Things my kids asked me today: Did Neruda feel silly telling everyone he’d named his chair? Did he always want to be a writer, or sometimes just a man?
Things I told my kids today: Did you eat breakfast. What about lunch. Are you tired. Are you bored. Pay attention.
I will not be at Tyre’s funeral because I have already done this once before. Tyre is not the first student I have lost, buried, scolded and not gotten to say goodbye to. When sixth-grade Sophie died last year, eleven years old with fine blonde hair she always shoved back from her sweet narrow face, the art teacher Erin and I shared a ride to the service. Together, we learned that it’s possible to have an open-casket viewing of a gunshot wound to the head, as long as you’re not too particular about the details of your child’s face. The mortician applied pink eyeshadow that Sophie never wore and the director dimmed the parlor lights and strewed children’s toys around the room: ancient dolls with chipping skin, blind teddy bears with stitches where button eyes used to be. The room was hot, dusty, unbearable. An old wooden horse sawn off its carousel stood guard at the entrance to the funeral home, a tag that read SOPHIE tied tight around its neck.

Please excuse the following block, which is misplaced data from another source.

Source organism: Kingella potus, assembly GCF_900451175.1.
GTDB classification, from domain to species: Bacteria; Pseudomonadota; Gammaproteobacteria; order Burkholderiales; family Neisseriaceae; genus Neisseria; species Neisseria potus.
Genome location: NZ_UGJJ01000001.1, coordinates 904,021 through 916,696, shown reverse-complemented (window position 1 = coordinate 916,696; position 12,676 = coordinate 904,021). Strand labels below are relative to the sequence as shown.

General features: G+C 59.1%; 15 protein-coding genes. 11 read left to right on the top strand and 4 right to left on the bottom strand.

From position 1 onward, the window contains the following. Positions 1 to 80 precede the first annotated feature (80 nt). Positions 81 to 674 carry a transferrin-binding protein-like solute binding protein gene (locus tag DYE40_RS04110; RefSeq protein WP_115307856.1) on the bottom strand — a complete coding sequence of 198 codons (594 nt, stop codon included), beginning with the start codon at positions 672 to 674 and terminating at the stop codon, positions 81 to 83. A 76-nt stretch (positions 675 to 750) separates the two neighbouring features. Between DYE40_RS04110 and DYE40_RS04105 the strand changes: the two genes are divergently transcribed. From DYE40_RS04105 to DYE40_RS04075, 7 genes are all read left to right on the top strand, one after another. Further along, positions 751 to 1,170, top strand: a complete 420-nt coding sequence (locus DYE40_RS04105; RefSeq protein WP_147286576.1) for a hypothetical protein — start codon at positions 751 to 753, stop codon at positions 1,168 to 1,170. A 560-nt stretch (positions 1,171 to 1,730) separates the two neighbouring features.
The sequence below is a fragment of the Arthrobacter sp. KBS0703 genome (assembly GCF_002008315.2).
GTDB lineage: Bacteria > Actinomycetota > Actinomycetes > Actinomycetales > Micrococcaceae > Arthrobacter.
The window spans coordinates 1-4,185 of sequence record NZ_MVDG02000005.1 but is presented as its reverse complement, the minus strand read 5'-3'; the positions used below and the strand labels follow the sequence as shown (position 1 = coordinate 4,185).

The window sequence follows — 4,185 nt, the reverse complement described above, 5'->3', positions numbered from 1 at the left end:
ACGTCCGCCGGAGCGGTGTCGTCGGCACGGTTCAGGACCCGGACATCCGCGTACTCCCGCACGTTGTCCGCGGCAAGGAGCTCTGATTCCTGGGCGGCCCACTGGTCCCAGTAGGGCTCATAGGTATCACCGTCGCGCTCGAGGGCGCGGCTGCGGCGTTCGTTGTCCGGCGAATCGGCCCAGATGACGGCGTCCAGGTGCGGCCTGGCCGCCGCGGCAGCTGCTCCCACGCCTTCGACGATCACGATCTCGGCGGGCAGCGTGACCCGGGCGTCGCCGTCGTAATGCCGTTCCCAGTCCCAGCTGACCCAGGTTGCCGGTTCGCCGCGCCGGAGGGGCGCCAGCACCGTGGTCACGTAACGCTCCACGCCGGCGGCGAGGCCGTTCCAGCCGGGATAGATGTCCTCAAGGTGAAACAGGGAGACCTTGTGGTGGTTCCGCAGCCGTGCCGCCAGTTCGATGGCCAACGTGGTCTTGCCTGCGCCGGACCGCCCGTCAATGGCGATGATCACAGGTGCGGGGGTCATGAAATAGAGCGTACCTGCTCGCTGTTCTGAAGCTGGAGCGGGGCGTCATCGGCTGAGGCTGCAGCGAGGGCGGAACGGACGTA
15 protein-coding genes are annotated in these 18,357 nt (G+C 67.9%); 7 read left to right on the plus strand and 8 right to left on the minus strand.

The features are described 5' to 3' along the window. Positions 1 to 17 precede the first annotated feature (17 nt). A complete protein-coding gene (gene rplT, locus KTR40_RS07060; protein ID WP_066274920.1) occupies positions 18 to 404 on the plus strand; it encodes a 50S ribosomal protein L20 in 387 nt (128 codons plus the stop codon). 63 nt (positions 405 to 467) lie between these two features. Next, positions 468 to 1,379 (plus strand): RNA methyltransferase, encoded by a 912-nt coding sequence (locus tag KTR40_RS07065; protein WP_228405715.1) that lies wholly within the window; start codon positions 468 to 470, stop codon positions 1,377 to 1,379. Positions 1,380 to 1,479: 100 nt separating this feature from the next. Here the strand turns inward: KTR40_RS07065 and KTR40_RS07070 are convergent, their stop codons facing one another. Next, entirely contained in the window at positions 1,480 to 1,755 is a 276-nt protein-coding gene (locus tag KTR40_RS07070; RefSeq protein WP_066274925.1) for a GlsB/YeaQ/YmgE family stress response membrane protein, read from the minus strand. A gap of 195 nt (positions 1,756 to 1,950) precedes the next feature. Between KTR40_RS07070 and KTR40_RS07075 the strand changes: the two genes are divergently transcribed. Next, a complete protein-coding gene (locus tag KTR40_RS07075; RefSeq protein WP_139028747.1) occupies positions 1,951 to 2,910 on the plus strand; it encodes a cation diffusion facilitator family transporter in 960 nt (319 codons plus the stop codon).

Staring at Sophie’s name, I remembered a story I once told my sixth graders about the carousel horse on the third floor of La Sebastiana, Pablo Neruda’s house in Chile. It stands next to his chair, the one he named la nube, the cloud, in a room of floor-to-ceiling windows, watching Valparaíso’s ships dock at sunset. “A horse from one of the first and most beautiful carousels in France,” the tour guide had insisted, “Neruda had to have it.” I had seen it five years before as a student, a tourist, a twenty-one-year-old who used to stay up late because the night seemed too full of promise to sleep. I had never thought, even for a moment, that there could be anything bad enough in the world to make a carousel horse look sad. Surrounded by the growing wails of the funeral parlor, I turned to go see it again, to walk out of that sweltering room with the blind toys and Sophie’s swollen eyes. I turned to walk straight onto a plane, to make that horse and the Chilean cliff face the last thing I ever saw. I turned, and found Sophie’s best friend Kayla, twelve years old and six feet tall, standing alone in the doorway. “My dad is coming back for me,” Kayla explained, at full volume, the way that children who have never been to their best friend’s funeral are wont to do. Her voice, too loud, echoed off the back wall and threw itself back to her, which startled her and she began to cry.